As we can see, the system exceeds maximum allowable processor voltage whenever any heavy to light load transient is significant enough to warrant one or more voltage excursions above the CPU VID value. Even worse, this all happens without the user's knowledge. Again, removing Voffset completely undermines the purpose of the VID setting - which establishes the maximum CPU voltage, not the target value.

An Unexpected Loss of Performance at Higher Speeds Intel Processor Power Delivery Guidelines (Cont'd)
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  • Lifted - Wednesday, December 19, 2007 - link

    Very impressive. Seems more like a thesis paper than a typical tech site article. While the content on AT is of a higher quality than the rest of the sites out there, I think the other authors, founder included, could learn a thing or two from an article like this. Less commentary/controversy and more quality is the way to go. Reply
  • AssBall - Wednesday, December 19, 2007 - link

    Shouldn't page 3's title be "Exlporing the limits of 45nm Halfnium"? :D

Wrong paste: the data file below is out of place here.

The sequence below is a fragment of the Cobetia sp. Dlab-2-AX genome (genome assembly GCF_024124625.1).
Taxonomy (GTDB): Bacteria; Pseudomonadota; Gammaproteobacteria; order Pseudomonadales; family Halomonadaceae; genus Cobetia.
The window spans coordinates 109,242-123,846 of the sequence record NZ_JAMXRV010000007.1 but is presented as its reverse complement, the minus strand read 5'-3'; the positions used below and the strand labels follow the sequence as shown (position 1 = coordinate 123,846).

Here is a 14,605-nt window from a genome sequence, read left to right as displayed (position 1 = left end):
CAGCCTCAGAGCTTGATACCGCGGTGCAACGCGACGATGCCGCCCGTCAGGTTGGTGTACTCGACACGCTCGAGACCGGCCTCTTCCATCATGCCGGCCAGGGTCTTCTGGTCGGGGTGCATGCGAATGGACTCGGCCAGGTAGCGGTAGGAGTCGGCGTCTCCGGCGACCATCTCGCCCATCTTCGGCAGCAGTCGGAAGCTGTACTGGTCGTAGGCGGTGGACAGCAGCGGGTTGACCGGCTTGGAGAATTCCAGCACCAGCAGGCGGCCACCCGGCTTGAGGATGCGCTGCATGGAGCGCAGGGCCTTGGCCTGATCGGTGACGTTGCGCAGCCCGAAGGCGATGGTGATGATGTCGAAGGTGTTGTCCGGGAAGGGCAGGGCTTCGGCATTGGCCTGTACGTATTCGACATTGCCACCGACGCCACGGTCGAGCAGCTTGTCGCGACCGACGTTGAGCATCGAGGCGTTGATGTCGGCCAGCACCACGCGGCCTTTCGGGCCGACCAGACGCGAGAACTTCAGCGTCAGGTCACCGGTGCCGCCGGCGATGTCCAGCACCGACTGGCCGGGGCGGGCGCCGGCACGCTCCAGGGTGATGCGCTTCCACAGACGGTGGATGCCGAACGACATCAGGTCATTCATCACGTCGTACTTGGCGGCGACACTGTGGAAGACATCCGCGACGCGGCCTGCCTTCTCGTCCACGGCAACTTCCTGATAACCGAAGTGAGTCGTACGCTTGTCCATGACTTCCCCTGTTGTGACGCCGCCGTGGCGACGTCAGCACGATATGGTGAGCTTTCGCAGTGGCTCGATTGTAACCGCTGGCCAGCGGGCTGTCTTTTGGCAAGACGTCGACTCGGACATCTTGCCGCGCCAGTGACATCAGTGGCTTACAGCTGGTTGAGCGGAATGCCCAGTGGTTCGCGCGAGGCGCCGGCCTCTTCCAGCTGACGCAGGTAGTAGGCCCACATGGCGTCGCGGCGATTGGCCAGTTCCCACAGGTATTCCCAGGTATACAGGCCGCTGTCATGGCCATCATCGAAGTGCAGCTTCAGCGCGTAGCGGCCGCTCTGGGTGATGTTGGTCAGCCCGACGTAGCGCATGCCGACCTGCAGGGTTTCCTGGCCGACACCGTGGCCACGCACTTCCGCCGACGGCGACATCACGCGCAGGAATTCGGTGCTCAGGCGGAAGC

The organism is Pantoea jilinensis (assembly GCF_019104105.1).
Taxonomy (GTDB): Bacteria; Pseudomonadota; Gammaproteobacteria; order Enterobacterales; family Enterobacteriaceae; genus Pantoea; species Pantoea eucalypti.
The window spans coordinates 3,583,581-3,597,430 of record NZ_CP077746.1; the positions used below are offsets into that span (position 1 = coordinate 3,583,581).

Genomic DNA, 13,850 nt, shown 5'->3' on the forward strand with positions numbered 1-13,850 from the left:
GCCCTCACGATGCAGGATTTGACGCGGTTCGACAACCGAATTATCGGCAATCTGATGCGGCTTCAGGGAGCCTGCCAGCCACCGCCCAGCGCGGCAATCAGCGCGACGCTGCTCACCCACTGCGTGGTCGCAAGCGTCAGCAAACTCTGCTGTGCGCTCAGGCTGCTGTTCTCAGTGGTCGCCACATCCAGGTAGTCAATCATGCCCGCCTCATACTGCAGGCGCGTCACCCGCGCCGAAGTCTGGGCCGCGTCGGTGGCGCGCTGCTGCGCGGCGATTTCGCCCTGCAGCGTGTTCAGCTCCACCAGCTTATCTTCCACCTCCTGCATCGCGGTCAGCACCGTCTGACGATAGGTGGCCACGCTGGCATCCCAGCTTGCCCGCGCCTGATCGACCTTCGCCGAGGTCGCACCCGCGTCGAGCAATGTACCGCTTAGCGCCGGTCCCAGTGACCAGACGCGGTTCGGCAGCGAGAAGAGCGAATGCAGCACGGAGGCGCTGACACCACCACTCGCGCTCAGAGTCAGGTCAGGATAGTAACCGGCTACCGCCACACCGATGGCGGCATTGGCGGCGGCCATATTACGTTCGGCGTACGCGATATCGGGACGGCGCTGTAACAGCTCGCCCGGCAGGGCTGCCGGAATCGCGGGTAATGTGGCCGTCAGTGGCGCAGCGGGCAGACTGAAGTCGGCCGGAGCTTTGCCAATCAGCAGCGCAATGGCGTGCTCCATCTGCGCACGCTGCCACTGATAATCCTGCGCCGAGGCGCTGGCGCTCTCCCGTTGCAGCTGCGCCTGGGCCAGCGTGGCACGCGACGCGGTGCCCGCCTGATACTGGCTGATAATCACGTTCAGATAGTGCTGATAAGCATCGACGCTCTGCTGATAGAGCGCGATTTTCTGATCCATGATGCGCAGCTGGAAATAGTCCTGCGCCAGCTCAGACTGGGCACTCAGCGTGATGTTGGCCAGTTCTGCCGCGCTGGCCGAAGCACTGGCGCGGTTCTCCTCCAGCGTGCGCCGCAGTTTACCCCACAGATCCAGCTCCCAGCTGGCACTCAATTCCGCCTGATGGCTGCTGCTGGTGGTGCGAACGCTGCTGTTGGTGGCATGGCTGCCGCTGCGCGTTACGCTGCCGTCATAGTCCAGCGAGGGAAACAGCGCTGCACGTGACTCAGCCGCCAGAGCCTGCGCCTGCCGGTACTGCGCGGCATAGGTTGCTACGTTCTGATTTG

http://www.webelements.com/webelements/elements/te...">http://www.webelements.com/webelements/elements/te...
    Reply
  • lifeguard1999 - Wednesday, December 19, 2007 - link

    "Do they worry more about the $5000-$10000 per month (or more) spent on the employee using a workstation, or the $10-$30 spent on the power for the workstation? The greater concern is often whether or not a given location has the capacity to power the workstations, not how much the power will cost."

    For High Performance Computers (HPC a.k.a. supercomputers) every little bit helps. We are not only concerned about the power from the CPU, but also the power from the little 5 Watt Ethernet port that goes unused, but consumes power. When you are talking about HPC systems, they now scale into the tens-of-thousands of CPUs. That 5 Watt Ethernet port is now a 50 KWatt problem just from the additional power required. That Problem now has to be cooled as well. More cooling requires more power. Now can your infrastructure handle the power and cooling load, or does it need to be upgraded?